How the mighty have fallen... Cork City paid the price for a host of bad signings

How the mighty have fallen... Cork City paid the price for a host of bad signings

Sligo Rovers' Ronan Coughlan celebrates his goal with Junior Ogedi-Uzokwe, which helped send his former club Cork City down to the First Division. Picture: INPHO/Evan Logan

RELEGATION doesn’t just happen.

Well, it does in that one second you aren’t relegated and then you are, as when referee Neil Doyle blew the final whistle at Dalymount Park on Saturday night to signal Finn Harps’ victory over Bohemians. 

That was the final act but it wasn’t the main cause, in the same way that Cork City’s 2-1 loss at Sligo Rovers earlier in the evening was merely another part of a chain-reaction, as interim manager Colin Healy outlined.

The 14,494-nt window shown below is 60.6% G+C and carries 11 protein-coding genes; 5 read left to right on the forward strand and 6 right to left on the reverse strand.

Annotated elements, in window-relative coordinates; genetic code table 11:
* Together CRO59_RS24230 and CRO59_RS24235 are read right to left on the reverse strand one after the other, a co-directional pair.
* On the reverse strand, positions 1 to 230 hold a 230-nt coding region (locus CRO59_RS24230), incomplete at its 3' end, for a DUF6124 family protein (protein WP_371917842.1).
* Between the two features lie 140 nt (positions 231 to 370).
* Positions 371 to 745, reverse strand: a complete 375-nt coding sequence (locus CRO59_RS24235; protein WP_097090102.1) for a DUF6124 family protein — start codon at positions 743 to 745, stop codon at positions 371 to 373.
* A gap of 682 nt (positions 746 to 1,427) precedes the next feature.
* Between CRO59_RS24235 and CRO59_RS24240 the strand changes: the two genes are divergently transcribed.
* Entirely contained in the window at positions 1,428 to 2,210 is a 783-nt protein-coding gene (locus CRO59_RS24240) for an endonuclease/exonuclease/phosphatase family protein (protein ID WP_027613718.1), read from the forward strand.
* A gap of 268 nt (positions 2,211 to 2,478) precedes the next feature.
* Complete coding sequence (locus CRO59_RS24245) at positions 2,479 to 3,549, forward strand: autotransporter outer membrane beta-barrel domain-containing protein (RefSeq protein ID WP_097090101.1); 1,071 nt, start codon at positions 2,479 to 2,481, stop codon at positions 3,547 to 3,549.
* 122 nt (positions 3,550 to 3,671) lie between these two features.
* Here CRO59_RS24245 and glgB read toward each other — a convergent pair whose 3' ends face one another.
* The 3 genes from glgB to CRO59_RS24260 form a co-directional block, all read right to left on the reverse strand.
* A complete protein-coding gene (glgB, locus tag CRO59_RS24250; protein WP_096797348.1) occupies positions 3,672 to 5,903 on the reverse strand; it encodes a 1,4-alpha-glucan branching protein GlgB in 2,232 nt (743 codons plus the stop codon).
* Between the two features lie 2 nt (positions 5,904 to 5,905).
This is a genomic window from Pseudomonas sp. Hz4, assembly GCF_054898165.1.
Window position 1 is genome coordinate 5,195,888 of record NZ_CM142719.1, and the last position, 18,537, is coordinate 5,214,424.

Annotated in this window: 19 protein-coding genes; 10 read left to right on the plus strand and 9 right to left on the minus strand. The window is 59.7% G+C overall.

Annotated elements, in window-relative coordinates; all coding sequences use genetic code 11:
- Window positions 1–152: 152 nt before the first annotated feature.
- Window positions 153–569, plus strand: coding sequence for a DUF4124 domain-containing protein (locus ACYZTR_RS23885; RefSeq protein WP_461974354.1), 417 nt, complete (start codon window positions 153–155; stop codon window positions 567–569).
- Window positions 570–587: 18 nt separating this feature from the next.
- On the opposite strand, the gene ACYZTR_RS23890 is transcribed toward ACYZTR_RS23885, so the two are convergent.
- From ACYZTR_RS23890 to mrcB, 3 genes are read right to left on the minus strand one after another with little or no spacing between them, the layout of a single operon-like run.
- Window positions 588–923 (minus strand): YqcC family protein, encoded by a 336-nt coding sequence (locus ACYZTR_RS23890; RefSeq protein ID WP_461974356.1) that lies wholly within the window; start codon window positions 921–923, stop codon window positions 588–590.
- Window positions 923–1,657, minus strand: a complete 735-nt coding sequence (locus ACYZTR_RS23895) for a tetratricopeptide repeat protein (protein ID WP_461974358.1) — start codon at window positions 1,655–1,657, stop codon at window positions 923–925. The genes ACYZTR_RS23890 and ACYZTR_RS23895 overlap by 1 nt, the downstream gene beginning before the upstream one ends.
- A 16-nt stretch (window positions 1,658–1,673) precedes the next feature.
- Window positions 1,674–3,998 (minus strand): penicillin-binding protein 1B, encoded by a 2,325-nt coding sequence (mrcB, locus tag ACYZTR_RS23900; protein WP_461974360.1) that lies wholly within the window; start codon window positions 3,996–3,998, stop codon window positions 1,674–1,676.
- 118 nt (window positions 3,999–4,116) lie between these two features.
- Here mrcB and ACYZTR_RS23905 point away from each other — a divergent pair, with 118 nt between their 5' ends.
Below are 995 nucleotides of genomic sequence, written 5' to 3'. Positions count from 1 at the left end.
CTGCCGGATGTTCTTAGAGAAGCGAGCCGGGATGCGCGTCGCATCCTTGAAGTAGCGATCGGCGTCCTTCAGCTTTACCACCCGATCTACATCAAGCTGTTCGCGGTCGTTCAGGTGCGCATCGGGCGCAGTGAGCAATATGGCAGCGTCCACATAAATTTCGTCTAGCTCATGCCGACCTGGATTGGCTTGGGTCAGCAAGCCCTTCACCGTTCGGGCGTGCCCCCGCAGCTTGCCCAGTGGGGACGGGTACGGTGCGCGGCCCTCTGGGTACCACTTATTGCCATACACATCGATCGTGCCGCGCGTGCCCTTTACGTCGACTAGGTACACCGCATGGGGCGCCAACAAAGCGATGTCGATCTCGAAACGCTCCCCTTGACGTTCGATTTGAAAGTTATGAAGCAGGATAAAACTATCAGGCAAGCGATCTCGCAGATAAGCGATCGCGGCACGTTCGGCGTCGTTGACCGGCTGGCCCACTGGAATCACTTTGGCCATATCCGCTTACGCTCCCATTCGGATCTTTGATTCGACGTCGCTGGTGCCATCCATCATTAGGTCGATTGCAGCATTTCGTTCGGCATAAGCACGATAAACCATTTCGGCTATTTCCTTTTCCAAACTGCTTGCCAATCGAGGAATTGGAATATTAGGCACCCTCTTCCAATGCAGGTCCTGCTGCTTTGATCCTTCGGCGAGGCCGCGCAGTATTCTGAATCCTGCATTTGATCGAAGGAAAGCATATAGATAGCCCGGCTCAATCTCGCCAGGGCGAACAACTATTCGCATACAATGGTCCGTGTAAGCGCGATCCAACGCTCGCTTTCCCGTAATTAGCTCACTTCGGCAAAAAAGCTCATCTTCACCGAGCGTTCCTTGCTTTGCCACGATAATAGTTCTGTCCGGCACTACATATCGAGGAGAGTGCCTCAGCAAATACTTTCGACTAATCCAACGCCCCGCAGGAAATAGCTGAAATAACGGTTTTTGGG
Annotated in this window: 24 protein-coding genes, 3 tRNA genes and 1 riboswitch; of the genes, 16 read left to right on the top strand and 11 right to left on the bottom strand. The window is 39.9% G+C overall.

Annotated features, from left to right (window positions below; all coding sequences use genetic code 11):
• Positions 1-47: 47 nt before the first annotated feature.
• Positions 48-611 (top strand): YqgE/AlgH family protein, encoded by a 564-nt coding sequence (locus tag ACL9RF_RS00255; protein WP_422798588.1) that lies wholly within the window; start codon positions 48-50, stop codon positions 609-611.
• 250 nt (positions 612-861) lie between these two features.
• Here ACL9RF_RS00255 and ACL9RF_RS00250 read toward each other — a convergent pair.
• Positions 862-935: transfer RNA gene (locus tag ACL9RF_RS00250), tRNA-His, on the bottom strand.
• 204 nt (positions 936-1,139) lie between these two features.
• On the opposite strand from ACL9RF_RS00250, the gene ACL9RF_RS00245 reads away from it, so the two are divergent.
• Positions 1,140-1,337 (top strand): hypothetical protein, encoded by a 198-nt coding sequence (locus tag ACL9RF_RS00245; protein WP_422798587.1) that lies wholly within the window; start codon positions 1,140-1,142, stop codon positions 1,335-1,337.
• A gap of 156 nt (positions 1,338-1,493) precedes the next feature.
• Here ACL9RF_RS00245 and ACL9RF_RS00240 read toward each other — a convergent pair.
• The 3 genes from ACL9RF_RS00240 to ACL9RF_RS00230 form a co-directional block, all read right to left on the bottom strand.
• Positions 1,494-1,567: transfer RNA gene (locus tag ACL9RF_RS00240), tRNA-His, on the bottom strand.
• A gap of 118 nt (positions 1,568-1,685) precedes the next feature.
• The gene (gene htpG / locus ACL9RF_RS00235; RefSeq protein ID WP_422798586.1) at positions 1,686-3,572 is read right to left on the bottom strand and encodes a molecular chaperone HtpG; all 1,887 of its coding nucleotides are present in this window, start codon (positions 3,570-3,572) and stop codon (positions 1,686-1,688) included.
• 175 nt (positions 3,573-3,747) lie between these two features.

“We’re down the bottom of the table for a reason,” he said.“We haven’t been good enough and it showed there today. We gave away silly goals and it’s not good enough.” 

City’s drop to the first division was merely the culmination of a series of bad decisions, on and off the field, over a two-and-a-half-year period. One could say it stretches longer, traced back to the departure of Seán Maguire to Preston North End in August of 2017 but, even without the star striker, City did manage to do enough to claim the league title and then saw off Dundalk on penalties in the FAI Cup final to complete the double.

During that off-season, City made a raft of signings and, to be fair to manager John Caulfield, most of them looked shrewd. Added to the squad were Danny Kane, Aaron Barry, the returning Graham Cummins, Peter Cherrie, Tobi Adebayo-Rowling, Josh O’Hanlon, Colm Horgan and Barry McNamee, while Kieran Sadlier had signed during the 2017 season, intended to partly offset the loss that Maguire represented.

Damien Delaney and Ronan Coughlan – who scored the winning goal for Sligo at the Showgrounds on Saturday – were mid-season additions but, of those 11, only Cummins and Horgan were part of the City squad that began the 2019 campaign.